How To Resolve Discrepancies with Your Bank Account
When you balance your checkbook you may discover that you have a large discrepancy. You may be missing money or you may discover that you have extra money. The bank may have made a deposit to the wrong account, and it is important to address the problem quickly. You may also find that you have withdrawals that have not been authorized, and it is important to address those issues as well. You can also put a stop payment on a check that has been stolen.
You need to handle these matters as quickly as you can and in a professional manner.
Find Information to Support Your Claim
First, you should gather the information that will support your claim. If you are missing a deposit, you should find your receipt for it. It is a good idea to hold onto the receipt until your deposit is posted online. If you are questioning specific transactions, you should highlight them on your statement. Often you can go online and find out more about the transaction, as well. When you have this information ready, it is much easier for the customer service representative help you. The receipts and transaction identification numbers can also give the bank the information it needs to start researching the issue.
Contact the Bank
Address these matters in person if possible. You can call a customer service line, but generally speaking people at the branch are more willing to work with you.
When you speak to the person at the bank you need to be very calm. The customer service agents and account representatives are there to help you resolve any problems. However, if you come in very upset, they are not as likely to go out of their way to help resolve your concerns and questions.
Be Patient When Talking to The Bank
Remember to be patient.
If there is a missing deposit or an unauthorized transaction, it may take the bank awhile to track it down. Your initial meeting may simply start the research to resolve the problem. The bank will have to go back through and see the teller’s transactions for the day and then determine what went wrong. If you made a deposit at the ATM, then the ATM records will need to be accessed and analyzed. The person you are talking to did not make the mistake, and people are generally more willing to help if you refrain from losing your temper when dealing with customer service. Some banks will allow representatives to waive the fee if it is the first time something has happened, but this is less likely to happen if you are rude.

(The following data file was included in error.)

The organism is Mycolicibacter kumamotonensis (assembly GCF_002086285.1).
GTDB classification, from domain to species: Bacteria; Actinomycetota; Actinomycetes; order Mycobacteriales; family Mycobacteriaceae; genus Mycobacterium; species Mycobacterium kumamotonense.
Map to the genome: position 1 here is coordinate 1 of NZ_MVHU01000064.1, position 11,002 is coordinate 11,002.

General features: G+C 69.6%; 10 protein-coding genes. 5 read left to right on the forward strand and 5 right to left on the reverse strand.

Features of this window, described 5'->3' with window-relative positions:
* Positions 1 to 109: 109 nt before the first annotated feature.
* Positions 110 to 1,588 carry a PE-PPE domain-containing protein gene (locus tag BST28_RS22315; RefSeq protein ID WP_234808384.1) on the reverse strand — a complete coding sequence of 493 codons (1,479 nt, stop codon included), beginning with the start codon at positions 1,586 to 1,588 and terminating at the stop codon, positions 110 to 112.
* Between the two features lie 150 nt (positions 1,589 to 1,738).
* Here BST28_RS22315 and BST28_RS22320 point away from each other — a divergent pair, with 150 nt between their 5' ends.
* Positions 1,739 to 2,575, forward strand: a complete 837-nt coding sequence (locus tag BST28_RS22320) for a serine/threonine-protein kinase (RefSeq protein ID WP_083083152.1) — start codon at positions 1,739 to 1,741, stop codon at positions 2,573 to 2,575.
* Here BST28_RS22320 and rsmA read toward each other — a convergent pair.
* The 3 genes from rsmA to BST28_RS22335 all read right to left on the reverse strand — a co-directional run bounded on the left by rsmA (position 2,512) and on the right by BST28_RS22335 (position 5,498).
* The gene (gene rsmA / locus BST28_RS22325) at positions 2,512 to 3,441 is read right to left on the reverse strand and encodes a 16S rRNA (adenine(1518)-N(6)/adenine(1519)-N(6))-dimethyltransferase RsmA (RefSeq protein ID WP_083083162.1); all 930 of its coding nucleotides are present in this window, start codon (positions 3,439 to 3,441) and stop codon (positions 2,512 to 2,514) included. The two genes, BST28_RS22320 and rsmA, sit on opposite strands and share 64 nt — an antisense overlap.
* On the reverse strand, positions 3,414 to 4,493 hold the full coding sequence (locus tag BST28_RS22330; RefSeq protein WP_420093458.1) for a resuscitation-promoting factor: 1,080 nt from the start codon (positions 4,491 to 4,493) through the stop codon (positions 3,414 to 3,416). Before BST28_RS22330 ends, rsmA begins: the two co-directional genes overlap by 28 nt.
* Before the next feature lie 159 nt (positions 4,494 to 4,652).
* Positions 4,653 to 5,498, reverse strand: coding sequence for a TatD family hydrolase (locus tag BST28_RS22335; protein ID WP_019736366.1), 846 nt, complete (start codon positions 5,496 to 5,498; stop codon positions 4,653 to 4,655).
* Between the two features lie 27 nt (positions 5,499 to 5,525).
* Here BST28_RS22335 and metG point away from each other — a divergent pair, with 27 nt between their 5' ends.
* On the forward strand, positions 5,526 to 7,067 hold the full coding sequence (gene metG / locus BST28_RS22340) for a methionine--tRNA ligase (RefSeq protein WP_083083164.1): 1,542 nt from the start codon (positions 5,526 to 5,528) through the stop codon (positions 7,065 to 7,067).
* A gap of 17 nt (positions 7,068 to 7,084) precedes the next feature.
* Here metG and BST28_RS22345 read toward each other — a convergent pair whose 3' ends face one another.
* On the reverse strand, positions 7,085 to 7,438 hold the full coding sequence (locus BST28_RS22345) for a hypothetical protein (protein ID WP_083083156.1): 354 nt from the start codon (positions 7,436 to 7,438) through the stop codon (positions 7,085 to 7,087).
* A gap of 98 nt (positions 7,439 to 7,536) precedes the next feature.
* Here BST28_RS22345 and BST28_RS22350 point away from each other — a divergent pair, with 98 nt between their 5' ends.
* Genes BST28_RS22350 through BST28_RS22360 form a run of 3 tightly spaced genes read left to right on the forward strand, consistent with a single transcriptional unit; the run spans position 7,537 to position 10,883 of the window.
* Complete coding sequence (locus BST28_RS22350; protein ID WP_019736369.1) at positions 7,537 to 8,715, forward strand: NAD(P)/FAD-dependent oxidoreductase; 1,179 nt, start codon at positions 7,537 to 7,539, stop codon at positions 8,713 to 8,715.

Follow Up with the Bank
Follow up with any paperwork or other steps that need to be taken. If you have unauthorized transactions, you may need to file a police report before the bank will do anything. Additionally, you should close the account to prevent any future occurrences of this happening. If you do this be sure to change all of your automatic transfers and payment options, as well as your direct deposit.
Additional Things to Consider
Balance Your Statement Regularly
Be sure that you balance your account to your statement regularly.
This helps you to track mistakes and find the errors much quicker. Many banks allow you to download the information straight into your money management software and it does it automatically for you. There really is no reason not to do it.
Keep a Running Total of What Is In Your Account
Additionally, you should keep a running total of your account. Never go off of the balance that you receive at the ATM or on a deposit slip. It does not including outstanding debit card transaction and checks. If you just assume that you have money you will likely overdraw your account.
Consider Switching Banks
If your bank continues to have discrepancies and problems, then remember you are not trapped at your bank. You can switch banks and find a bank that does not have any problems.Before you do this, though, you need to make sure that the bank is really the one consistently making mistakes.
If you fail to monitor your account closely, it may be a mistake that you have made. Additionally, consider the fees that you are paying. This may be enough to consider switching to a new bank.